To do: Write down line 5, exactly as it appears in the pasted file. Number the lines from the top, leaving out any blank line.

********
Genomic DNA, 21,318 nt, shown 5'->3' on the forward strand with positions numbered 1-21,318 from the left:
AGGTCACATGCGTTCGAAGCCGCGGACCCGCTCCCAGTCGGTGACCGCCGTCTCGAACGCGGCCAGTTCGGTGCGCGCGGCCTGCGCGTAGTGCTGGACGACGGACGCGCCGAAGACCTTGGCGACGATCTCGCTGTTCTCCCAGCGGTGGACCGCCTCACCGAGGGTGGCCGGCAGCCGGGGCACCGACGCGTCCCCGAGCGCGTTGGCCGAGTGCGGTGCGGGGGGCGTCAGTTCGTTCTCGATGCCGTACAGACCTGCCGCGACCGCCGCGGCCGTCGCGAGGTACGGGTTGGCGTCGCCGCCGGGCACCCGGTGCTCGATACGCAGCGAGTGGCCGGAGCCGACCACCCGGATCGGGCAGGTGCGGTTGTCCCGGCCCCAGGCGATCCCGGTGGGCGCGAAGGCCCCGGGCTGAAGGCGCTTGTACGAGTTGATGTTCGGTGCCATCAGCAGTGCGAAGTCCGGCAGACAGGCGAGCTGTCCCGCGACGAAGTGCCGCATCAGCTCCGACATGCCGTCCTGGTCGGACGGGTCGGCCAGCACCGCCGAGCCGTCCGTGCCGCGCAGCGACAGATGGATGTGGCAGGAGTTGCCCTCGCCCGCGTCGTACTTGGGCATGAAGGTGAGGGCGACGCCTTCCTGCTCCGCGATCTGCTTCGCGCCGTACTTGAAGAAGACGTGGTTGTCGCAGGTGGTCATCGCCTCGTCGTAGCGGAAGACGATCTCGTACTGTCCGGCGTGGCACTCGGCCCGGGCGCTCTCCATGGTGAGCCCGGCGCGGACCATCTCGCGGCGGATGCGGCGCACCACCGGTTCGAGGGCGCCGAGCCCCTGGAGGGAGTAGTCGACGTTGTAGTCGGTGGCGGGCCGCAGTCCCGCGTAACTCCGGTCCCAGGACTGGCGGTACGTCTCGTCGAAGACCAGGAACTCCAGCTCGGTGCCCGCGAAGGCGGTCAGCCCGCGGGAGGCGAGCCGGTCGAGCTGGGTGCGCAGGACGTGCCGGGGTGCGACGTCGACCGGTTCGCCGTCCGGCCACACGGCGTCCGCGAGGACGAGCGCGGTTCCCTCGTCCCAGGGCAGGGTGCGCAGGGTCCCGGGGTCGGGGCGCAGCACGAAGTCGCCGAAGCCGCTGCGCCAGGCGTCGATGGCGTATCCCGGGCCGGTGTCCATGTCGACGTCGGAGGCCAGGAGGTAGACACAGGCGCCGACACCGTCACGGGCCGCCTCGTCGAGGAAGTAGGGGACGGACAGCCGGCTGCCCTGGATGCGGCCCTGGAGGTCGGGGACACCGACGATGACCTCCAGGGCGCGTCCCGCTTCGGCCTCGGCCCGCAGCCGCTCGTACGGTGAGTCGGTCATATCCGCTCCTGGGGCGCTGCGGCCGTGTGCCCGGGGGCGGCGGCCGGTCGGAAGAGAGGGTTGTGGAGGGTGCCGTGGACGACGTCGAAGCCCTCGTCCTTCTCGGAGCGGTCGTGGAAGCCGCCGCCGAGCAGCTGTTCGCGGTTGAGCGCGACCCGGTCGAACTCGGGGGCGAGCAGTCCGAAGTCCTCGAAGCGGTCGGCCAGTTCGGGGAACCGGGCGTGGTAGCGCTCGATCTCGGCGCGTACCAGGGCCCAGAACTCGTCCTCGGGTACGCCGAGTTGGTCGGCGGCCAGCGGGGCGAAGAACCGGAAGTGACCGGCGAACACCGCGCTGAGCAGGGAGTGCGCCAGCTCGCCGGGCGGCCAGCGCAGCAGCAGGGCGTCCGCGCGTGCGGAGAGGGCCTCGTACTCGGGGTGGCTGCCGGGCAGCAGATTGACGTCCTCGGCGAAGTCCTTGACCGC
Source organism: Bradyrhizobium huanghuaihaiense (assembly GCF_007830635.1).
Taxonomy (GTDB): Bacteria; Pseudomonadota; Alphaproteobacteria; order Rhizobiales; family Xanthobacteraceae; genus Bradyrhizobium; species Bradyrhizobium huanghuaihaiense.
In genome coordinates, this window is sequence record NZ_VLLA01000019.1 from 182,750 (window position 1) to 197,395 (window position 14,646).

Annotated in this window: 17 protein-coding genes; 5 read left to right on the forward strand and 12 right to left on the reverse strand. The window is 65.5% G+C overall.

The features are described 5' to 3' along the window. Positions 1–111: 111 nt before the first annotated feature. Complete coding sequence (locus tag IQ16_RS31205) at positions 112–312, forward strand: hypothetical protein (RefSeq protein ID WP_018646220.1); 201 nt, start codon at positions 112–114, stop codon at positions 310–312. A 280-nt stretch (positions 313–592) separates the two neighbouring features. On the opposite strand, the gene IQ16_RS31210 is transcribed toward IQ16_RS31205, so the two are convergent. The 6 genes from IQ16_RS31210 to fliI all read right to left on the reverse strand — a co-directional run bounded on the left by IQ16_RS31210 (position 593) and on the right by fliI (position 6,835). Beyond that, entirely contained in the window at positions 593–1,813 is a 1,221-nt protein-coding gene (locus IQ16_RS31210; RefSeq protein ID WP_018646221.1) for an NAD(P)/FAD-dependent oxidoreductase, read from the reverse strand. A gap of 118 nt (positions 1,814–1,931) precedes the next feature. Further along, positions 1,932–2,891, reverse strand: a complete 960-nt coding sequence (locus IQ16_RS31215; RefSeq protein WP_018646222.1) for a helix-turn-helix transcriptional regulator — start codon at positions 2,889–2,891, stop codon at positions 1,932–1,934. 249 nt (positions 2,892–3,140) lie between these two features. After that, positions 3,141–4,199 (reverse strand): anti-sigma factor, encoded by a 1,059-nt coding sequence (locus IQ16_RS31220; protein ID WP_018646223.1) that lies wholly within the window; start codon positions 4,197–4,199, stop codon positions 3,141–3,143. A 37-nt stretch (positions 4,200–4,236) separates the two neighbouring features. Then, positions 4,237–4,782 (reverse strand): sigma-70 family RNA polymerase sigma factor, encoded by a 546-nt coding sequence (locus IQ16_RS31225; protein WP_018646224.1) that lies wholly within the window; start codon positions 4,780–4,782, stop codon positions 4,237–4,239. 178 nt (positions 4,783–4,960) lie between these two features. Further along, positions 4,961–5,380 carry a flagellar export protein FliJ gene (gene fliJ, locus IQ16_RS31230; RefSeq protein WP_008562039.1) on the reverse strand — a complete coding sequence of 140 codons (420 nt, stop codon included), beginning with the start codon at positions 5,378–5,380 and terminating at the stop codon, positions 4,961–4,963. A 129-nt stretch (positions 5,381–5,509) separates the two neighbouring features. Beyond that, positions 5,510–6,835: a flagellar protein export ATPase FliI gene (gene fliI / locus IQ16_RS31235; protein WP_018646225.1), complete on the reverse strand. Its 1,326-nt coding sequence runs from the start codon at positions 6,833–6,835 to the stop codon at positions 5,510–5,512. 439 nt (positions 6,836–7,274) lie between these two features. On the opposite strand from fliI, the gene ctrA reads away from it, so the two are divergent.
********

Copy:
In genome coordinates, this window is sequence record NZ_VLLA01000019.1 from 182,750 (window position 1) to 197,395 (window position 14,646).